In time, Charlotte’s increasing separation from contemporary attitudes about government—which are unconcerned with her fusty notions of government’s responsibility to the people—will make her increasingly unhinged. Her two dogs speak to her in the increasingly oppressive voices of Malcolm X and Cotton Mather, and though her investment-banker neighbor doesn’t come off especially well, Charlotte comes off as worse. To be a greedy banker is to be a fool, Haslett argues, but to be a good citizen is to be a nutjob.

Haslett isn’t alone in pursuing this line of thinking. Lionel Shriver‘s new novel, So Much for That, is also “timely”: It centers on Shep Knacker, a well-meaning working stiff whose hopes to retire early on a remote island are wrecked when his wife is diagnosed with cancer, the treatments for which rapidly drain his savings. To provide a sounding board for Shep (and comic relief for the reader), Shriver introduces Shep’s friend Jackson, who’s keeping a running list of funny titles for books that would expose just how thoroughly the U.S. government is taking advantage of the people (CHUMPS: How Behind Our Backs a Bunch of Bums and Bamboozlers Turned America Into a Country Where We Can’t Do Anything or Earn Anything or Say Anything When It Use to Be a Damned Nice Place to Live). “Citizenship as an aspiration was pathetic,” Jackson thinks, but he recognizes that there was once a time when it wasn’t.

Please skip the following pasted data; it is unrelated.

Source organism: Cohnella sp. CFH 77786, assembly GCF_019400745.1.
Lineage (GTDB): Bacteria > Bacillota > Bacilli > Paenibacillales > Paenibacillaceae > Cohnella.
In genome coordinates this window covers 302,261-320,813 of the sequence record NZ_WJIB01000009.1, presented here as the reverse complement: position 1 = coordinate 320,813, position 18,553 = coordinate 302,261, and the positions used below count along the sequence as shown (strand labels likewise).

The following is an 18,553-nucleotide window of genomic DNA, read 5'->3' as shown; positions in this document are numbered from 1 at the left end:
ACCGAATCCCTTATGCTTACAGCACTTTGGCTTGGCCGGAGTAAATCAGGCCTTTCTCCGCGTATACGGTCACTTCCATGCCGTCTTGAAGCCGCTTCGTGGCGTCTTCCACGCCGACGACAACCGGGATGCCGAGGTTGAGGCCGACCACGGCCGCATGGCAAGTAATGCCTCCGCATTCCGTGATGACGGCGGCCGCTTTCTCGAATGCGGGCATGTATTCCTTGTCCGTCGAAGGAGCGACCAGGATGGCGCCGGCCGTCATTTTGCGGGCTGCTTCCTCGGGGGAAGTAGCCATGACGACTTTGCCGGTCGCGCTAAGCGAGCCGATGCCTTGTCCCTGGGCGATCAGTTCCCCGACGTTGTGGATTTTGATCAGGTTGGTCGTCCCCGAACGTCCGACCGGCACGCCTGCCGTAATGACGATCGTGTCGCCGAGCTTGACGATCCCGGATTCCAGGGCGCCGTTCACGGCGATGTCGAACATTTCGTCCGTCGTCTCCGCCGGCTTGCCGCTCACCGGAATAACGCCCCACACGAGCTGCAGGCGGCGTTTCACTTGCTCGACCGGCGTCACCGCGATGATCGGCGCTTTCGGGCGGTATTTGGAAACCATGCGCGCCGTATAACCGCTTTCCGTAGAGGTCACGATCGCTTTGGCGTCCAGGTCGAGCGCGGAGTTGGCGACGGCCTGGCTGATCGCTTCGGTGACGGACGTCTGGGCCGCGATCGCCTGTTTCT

Not unlike Union Atlantic‘s Charlotte, Jackson is punished for clinging to the notion that institutions are treating people worse. As the novel moves on, he shifts from conjuring up clever book titles to browbeating his children about America’s formerly rigorous education system and exasperating his wife by rattling off a laundry list of tax abuses:

“Federal unemployment tax, fishing license tax, food license tax, fuel permit tax, gasoline tax, hunting license tax, inheritance tax, inventory tax, IRS interest charges tax (that’s tax on tax), IRS penalties tax (more tax on tax), liquor tax, luxury tax—”

“Honey, that’s enough,” said Carol.

“Marriage license tax, Medicare tax, property tax—”

“Sweetie, we get the picture. Would you please give it a rest?”

“Road usage tax, recreational vehicle tax, sales tax, state income tax—”